INTA's Trademark Reporter Albania case summary - Similarity of Marks (Motorex vs MoTex)

Feb 6 2013 - 16:32

By Irma Cami, published in the March/April 2012 edition of the IAR Trademark Reporter


The Swiss company Bucher AG Langenthal is the holder of the word mark MOTOREX (IR No. 635100, registered in Class 4), which has been designated in Albania since February 4, 1998. The Albanian company KAPPAOIL is the holder of the national registration for the MoTEX mark (word & device) (No. 11889, registered Sept. 10, 2007, in Class 4). The two companies were involved in a litigation before the First Instance Court of Tirana, which was concluded in April 2011 with Decision No. 3035 of April 18, 2011. The plaintiff, Bucher AG Langenthal, sought the cancellation of the defendant’s mark on the ground of a prior mark and the likelihood of confusion caused by the existence of the two marks.

For the purpose of proving likelihood of confusion, the plaintiff cited the criteria established by the Court of Justice of the European Union (CJEU), arguing that Albanian law has entirely transposed the Council Directive 89/104/EEC of December 21, 1988, which is why the CJEU’s rulings should apply to such cases. The plaintiff also provided the court with an analysis of the likelihood of confusion by emphasizing the marks’ phonetic and visual similarities, as well as the identity of the goods covered by the marks.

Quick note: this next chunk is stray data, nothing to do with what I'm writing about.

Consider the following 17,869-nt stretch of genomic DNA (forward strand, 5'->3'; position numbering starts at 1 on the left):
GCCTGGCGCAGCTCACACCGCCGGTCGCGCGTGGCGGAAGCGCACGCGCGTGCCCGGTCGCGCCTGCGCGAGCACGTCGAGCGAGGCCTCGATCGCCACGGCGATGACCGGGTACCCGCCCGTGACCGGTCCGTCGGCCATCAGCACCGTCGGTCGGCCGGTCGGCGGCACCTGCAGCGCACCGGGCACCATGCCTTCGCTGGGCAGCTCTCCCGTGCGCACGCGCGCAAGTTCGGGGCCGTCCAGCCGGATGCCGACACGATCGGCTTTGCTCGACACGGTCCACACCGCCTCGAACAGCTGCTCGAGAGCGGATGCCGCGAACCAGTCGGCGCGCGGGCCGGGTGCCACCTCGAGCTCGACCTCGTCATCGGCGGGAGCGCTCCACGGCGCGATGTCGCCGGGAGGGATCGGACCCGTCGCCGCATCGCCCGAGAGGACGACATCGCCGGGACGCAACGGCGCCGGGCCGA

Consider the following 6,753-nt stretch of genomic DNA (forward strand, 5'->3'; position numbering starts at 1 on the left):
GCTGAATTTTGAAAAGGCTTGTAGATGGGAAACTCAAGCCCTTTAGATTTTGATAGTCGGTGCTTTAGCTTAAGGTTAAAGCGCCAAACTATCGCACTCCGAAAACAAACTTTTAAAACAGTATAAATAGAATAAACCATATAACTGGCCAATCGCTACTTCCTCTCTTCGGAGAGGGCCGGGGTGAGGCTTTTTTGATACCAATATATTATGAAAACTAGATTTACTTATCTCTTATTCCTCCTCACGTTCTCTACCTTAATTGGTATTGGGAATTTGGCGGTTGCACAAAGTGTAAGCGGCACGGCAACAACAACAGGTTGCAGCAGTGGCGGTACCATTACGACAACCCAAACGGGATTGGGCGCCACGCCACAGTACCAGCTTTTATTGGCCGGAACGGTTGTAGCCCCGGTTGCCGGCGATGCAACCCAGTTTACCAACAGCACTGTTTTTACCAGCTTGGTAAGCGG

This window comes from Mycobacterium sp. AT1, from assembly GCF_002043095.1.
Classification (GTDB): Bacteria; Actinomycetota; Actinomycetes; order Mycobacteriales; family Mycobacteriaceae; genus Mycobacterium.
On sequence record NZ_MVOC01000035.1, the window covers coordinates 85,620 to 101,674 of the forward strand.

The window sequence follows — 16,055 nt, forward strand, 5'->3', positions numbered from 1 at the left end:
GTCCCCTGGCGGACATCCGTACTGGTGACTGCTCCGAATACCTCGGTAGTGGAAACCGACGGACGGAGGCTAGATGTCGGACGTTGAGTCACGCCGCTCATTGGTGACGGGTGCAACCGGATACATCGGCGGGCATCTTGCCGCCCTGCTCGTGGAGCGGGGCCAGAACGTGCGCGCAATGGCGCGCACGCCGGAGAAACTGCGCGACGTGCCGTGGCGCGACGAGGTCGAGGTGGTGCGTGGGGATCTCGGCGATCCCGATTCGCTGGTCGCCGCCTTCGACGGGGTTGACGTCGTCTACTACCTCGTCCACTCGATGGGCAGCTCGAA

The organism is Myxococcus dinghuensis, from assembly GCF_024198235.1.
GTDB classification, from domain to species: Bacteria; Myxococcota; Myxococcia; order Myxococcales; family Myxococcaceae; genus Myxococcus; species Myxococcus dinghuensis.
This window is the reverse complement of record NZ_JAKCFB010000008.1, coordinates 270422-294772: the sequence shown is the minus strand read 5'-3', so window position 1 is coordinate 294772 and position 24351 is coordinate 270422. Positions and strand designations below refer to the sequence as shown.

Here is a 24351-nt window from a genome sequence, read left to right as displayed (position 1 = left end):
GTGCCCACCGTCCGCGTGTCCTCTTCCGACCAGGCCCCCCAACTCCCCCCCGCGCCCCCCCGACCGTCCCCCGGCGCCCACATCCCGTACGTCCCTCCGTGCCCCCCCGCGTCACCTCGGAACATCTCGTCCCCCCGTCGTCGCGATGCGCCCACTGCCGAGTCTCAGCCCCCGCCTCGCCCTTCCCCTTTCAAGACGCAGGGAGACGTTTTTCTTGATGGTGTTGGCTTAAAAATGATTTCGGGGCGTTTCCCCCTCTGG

The defendant objected, arguing that the plaintiff did not prove the likelihood of confusion because no reduction of sales was proven nor was an expert appointed to estimate the likelihood of confusion.

The court focused its arguments on issues such as what criteria should be used to estimate the likelihood of confusion and whether the two marks were identical to the extent that a likelihood of confusion would be created. The court ruled that there was a likelihood of confusion.

What makes this decision particularly important is that the Albanian court recognized the CJEU rulings as authoritative sources of national legislation. This position is a remarkable step forward in Albanian practice, considering that until recently the court focused its judgment regarding likelihood of confusion entirely on an expert’s opinion.

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